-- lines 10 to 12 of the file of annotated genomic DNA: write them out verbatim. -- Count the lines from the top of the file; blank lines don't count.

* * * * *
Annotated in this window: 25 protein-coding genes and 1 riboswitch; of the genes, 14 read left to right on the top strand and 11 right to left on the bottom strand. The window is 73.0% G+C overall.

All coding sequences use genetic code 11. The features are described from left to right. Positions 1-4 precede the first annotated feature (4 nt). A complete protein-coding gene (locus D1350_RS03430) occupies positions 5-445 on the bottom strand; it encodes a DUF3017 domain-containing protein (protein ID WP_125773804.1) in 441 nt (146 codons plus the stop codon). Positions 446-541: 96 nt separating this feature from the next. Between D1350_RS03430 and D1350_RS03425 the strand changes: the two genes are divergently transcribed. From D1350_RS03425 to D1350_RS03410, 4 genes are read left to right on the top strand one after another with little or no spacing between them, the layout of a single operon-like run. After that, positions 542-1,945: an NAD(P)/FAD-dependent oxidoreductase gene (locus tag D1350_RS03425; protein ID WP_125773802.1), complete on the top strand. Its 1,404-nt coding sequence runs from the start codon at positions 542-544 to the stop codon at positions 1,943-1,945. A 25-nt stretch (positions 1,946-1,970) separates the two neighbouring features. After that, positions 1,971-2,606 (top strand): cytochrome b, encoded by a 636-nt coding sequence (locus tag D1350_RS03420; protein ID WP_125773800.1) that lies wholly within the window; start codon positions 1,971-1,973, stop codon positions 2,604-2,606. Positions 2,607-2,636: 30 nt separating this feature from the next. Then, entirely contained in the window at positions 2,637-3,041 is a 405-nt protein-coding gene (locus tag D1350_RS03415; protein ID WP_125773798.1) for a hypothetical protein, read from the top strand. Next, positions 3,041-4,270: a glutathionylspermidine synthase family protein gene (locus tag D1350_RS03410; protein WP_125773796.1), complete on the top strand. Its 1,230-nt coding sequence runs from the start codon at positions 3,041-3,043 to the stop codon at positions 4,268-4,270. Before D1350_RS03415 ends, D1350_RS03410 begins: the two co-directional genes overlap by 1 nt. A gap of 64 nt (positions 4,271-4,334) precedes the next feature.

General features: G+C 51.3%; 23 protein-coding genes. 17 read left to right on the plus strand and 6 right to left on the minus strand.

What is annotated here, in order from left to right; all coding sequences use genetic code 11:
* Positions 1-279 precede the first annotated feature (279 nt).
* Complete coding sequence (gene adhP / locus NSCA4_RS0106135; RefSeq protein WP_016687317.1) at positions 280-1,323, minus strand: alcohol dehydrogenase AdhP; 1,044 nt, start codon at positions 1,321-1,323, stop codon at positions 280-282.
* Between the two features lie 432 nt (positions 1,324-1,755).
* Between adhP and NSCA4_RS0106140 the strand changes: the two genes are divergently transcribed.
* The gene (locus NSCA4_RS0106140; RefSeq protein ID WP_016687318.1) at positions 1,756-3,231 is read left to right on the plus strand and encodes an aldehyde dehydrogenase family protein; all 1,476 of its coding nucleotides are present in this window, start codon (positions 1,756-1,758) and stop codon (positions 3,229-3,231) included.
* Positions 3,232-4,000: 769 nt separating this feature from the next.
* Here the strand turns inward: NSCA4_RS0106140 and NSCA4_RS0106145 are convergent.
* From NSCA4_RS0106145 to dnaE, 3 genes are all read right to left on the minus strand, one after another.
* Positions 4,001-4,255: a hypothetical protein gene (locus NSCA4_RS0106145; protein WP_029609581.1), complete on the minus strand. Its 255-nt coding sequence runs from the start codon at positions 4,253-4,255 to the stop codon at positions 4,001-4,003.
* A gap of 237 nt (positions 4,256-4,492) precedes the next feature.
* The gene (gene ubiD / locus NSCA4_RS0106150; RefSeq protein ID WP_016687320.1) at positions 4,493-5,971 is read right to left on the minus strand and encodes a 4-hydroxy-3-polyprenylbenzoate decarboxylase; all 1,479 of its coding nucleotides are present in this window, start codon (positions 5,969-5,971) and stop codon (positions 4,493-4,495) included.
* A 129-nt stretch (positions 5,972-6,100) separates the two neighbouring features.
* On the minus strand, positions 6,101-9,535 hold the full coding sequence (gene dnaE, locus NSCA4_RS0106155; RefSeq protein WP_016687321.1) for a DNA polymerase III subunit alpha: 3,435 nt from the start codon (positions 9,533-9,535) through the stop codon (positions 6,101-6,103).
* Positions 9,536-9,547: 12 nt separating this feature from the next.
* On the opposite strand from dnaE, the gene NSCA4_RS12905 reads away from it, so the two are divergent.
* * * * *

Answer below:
* Positions 3,232-4,000: 769 nt separating this feature from the next.
* Here the strand turns inward: NSCA4_RS0106140 and NSCA4_RS0106145 are convergent.
* From NSCA4_RS0106145 to dnaE, 3 genes are all read right to left on the minus strand, one after another.